As a part of the fundamental scientific investigation carried out in connection with the atomic bomb tests of 1946, a seismic refraction survey was made by Joint Task Force One to obtain information on the subsurface structure of Bikini Atoll. Naval depth charges were fired on the lagoon bottom along four lines extending across the atoll and the resulting seismic waves were picked up by water-coupled microphones near shore. A total of 126 charges were exploded in the survey.
The time-distance curves indicate the existence of three zones with different sound velocity beneath the lagoon floor. For the uppermost layer, averaging about 2500 feet thick, the speed is 7000 ft/sec. Below this is a layer ranging from approximately 5000 to 10,000 feet in thickness with a seismic velocity of 11,000 ft/sec. Underlying the latter is a zone of undetermined thickness having a speed of 17,000 ft/sec. The recent boring, 2556 feet deep, on Bikini Island appears to confirm the conclusion reached from the seismic data alone that the uppermost zone consists of diverse calcareous materials such as are encountered on the sea floor within and around atolls at shallow depths,—i.e., a few hundred feet at the most. Results of a vertical velocity survey to 1800 feet in the same hole show a continuous transition from a velocity of 7000–11,000 ft/sec. It appears probable, therefore, that no essentially different rock materials enter into the composition of the atoll down to the top of the 17,000 ft/sec zone, and that the change in velocity is due mainly to progressive compaction and cementation of the calcareous sediments. In this case the 11,000 ft/sec layer indicated by the refraction data might consist of such sediments in a state of maximum cementation or of finer calcareous material, deposited in deeper water, that might have undergone greater compaction than the overlying coarser sediments. Parts of it, or even most of it, may be dolomitized; it might possibly consist mainly of pyroclastic sediments, although this seems less likely. Only a boring can provide a positive identification.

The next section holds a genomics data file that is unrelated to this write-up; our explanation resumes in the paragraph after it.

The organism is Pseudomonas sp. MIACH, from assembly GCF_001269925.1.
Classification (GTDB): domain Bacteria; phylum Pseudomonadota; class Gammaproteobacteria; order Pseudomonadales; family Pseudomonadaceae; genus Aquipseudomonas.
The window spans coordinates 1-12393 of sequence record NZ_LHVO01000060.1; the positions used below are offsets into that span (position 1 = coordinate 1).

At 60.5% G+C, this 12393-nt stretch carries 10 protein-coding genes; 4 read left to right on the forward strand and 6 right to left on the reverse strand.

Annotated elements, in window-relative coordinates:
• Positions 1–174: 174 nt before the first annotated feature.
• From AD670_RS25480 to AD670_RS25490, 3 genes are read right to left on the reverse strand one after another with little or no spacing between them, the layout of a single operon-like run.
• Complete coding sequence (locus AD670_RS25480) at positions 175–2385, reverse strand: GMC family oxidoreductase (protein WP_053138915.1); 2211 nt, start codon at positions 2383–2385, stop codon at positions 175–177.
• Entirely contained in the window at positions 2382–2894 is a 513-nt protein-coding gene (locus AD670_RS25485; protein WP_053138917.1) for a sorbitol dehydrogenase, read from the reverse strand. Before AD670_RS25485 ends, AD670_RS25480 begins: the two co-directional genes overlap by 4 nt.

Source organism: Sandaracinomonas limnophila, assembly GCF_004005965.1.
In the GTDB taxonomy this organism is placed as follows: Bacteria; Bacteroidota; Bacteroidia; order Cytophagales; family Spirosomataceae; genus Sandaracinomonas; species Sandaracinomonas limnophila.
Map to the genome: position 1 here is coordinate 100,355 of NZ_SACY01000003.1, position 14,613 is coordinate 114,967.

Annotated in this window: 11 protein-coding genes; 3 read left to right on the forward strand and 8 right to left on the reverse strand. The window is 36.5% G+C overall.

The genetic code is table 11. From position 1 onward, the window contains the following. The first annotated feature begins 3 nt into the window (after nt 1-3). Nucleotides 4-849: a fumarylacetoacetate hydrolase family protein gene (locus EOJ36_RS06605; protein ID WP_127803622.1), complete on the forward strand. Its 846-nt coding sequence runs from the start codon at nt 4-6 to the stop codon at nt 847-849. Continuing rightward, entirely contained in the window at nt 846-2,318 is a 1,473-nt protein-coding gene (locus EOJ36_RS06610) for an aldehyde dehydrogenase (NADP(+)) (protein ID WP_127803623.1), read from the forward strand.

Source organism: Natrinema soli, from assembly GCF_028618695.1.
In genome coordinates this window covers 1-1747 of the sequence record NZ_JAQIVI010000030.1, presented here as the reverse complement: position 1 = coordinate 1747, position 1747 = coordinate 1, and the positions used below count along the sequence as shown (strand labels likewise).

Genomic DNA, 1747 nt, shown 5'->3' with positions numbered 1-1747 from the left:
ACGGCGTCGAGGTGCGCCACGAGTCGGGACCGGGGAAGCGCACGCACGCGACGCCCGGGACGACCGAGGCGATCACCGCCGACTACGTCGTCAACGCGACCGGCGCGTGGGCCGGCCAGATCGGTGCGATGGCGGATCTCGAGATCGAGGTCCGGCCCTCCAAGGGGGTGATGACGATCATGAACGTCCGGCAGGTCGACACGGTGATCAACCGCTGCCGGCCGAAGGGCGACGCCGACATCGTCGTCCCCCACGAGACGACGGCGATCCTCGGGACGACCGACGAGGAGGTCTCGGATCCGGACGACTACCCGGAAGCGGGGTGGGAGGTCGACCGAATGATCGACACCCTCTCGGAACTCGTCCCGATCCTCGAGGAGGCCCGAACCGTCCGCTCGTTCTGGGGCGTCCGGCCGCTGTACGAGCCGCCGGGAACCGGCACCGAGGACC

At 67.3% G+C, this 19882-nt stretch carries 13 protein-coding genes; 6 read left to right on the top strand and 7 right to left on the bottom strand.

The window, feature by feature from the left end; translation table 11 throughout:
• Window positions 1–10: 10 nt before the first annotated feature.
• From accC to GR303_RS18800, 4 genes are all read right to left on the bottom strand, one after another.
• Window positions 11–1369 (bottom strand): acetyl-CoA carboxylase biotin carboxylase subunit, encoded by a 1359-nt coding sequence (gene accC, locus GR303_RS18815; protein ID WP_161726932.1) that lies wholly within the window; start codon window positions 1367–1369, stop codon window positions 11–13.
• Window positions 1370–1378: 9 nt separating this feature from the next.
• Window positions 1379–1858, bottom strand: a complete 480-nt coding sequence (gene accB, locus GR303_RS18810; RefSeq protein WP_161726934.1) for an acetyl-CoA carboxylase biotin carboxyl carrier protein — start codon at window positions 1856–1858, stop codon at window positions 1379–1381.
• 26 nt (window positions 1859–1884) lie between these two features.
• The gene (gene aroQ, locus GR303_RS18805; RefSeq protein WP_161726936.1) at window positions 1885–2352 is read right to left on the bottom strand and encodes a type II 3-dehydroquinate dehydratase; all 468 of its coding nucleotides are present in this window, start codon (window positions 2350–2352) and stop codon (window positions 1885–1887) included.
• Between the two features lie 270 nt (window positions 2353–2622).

The zone with a velocity of 17,000 ft/sec appears to represent the igneous basement. Its surface has considerable relief, the highest portion being near the center of the atoll about 7000 feet below sea level. From this summit a sharp nose plunges southeastward to the atoll's edge, the greatest observed depth being about 13,000 feet.
The seismic data suggest several possible histories of Bikini Atoll, but all require relative subsidence in the thousands of feet. If the material down to the 17,000 ft/sec zone is calcareous sand, the seismic evidence calls for a minimum of 7000 feet of subsidence. If a terrace on the surface of this zone at 13,000 feet is attributed to subaerial erosion, a minimum of 13,000 feet of subsidence is then required. If, on the other hand, the intermediate zone is identified as volcanic or pelagic material, it is still necessary to assume that there was at least 2000 feet of subsidence. Thus, for Bikini at least, the seismic results tend to favor the conception, first advanced in its simplest form by Darwin, that atolls are formed by long-continued subsidence of initial noncalcareous islands or shallow banks.